You Are Here: Joel Parkinson, World Champ (finally)

Photos: Sherm


You Are Here, Nathan Myers

By Nathan Myers

"Surfing's greatest bridesmaid." That's the legacy Joel Parkinson nearly had to bear after
finishing 2nd place a record FOUR TIMES over his twelve years on tour. That's hardly a fitting
mantle for one of the world's most beloved surfers. But we can say shit like that now, because
it's all over.

Joel Parkinson is world champ. He always will be.

"This win wouldn't have been nearly as sweet if it had just fallen into my lap early on," says
Parko from his home on the Gold Coast. "This was my journey. And for me it means a lot more
this way."

His journey is a lesson in not giving up. In working hard. In believing in your dreams and in
yourself. But none of these virtues would have made the front page if they'd all amounted a
baker's dozen of bridesmaid dresses. No one remembers second place.

Joel Parkinson is a world champ.

SURFING: Damn, it was close at the end there, Joel. And you'd been in this situation
four times before? Weren't you nervous?

PARKO: I was pretty calm actually. Just cruisy. But I could tell everyone on the beach was
pretty stressed.

Because you were up against Kelly Slater. This is what he does.
Exactly. He's the dream crusher, isn't he?

But you weren't freaking out?
Nah, I was good. The whole race was back and forth the whole time. I lost the lead, I won the
lead, I lost the lead, I won the lead. Kelly makes a heat, he's in the lead. I make a heat, I'm in
the lead. So, I just figured it was going to come down to the final. I'd set myself up for that most
of the day. Then about halfway through that semi-final heat with Kerrsy it started to hit me. I
started losing my breath. The wind went real north and even the small waves were unmakeable,
just clampy and ugly. And there weren't really very many wave to begin with. Kelly had a last
wave with about three minutes left and it didn't happen. Then there was only a minute left and
you could tell there was nothing coming. I just wanted to jump for joy. I lost it.

Who was there with you?
Bruce was right there, which was unreal. Makua was there. My shaper JS, my wife and my little
boy Marley. Sean Doherty and my friend Kendall, who was shooting behind the scenes stuff. I
just kept pacing from the veranda to the bedroom to the bathroom to the varanda, playing video
games with my son… I couldn't sit still. I felt like I was getting ready to jump out of a plane
without a parachute.

After you won, was it hard to pull it back together and go out to win the final?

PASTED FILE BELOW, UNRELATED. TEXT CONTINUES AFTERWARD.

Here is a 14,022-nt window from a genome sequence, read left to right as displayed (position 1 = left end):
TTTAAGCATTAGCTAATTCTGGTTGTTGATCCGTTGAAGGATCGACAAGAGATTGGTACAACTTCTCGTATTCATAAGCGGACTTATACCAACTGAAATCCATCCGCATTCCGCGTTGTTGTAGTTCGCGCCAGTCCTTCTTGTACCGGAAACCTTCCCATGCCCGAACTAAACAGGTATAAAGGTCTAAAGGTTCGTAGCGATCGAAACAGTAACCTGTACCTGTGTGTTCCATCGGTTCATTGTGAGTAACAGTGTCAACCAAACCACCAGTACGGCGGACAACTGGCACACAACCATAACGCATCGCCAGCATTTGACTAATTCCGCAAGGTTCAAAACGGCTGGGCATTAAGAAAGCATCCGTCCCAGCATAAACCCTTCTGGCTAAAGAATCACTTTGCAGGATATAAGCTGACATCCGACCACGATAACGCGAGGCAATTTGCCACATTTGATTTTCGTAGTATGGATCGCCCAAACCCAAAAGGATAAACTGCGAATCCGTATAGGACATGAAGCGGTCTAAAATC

I don't even know. I'd just drank about half a bottle of champagne on stage and I was a little
buzzed. Bit of a daze. And then JS grabbed me hard by the arm and says, "Win this f–king
thing." He looked me right in the eyes and that kinda brought me back. But I paddled out and
saw Kerrsy and I was like, "Yew!" I had this song in my head and I was singing the song. We
were taking turns on waves. It was one of those heats where if he got the waves, he's win, and
if I got the waves, I'd win.

Was there an Andy moment for you during all of this?
Definitely. During that Damo heat I had a little chat with him. I was paddling back out with
about ten minutes left and I heard, "Joel, you need an 8.4." And I was like, "Oh no, not this this
again. This can't be happening." I guess I was kinda sitting out there talking to him, asking for a
bit of help. And then I got two more waves, and that one right at the end. It didn't even really
occur to me until afterwards… but it was one of those weird moments when you feel like
someone's looking after you.

Was there a moment being world champ finally set in for you?
That night, it didn't really feel real at all. I had so much nervous energy from the day, like,
everyone was drinking beers and partying but it just didn't quite feel right. I woke up the next
morning feeling a bit dusty and slow and I'm in the bathroom brushing my teeth and my wife
walks in. She smiled. And then I smiled. And we hugged and it was like, "oh f–k, it really
happened, didn't it." And I had a tear and then she started to cry so I started to cry… that's the
moment where it all overwhelmed me. Right then.

How about coming home to Australia? I don't think most of America even knows when
a new world champ is crowned. Australia's a bit different though, huh?

It was unbelievable. I arrived in Brisbane and they rushed me downstairs to a private car that
brought me to a helicopter that took off straightaway and landed in Coolangatta at our own
terminal where there were hundreds of people waiting. Normally you get quarantined and stuck
in customs for ages. But you know how Aussies are about our sport. Most of the country has a
good appreciation for surfing as a sport.

How about next year? Are you fired up for more titles?
No, I'm done. [laughs] Of course I'm fired up. The day before things ended in Hawaii someone
told me I only had three heats left to surf and I was kinda disappointed. Id' be excited to keep
competing even if I ended up in 13th place. Doesn't matter. I just love doing it. I'm already
starting to train up for next year.

Come back next week to relive Parko’s world title victory in our comprehensive flipbook of the Vans Triple Crown.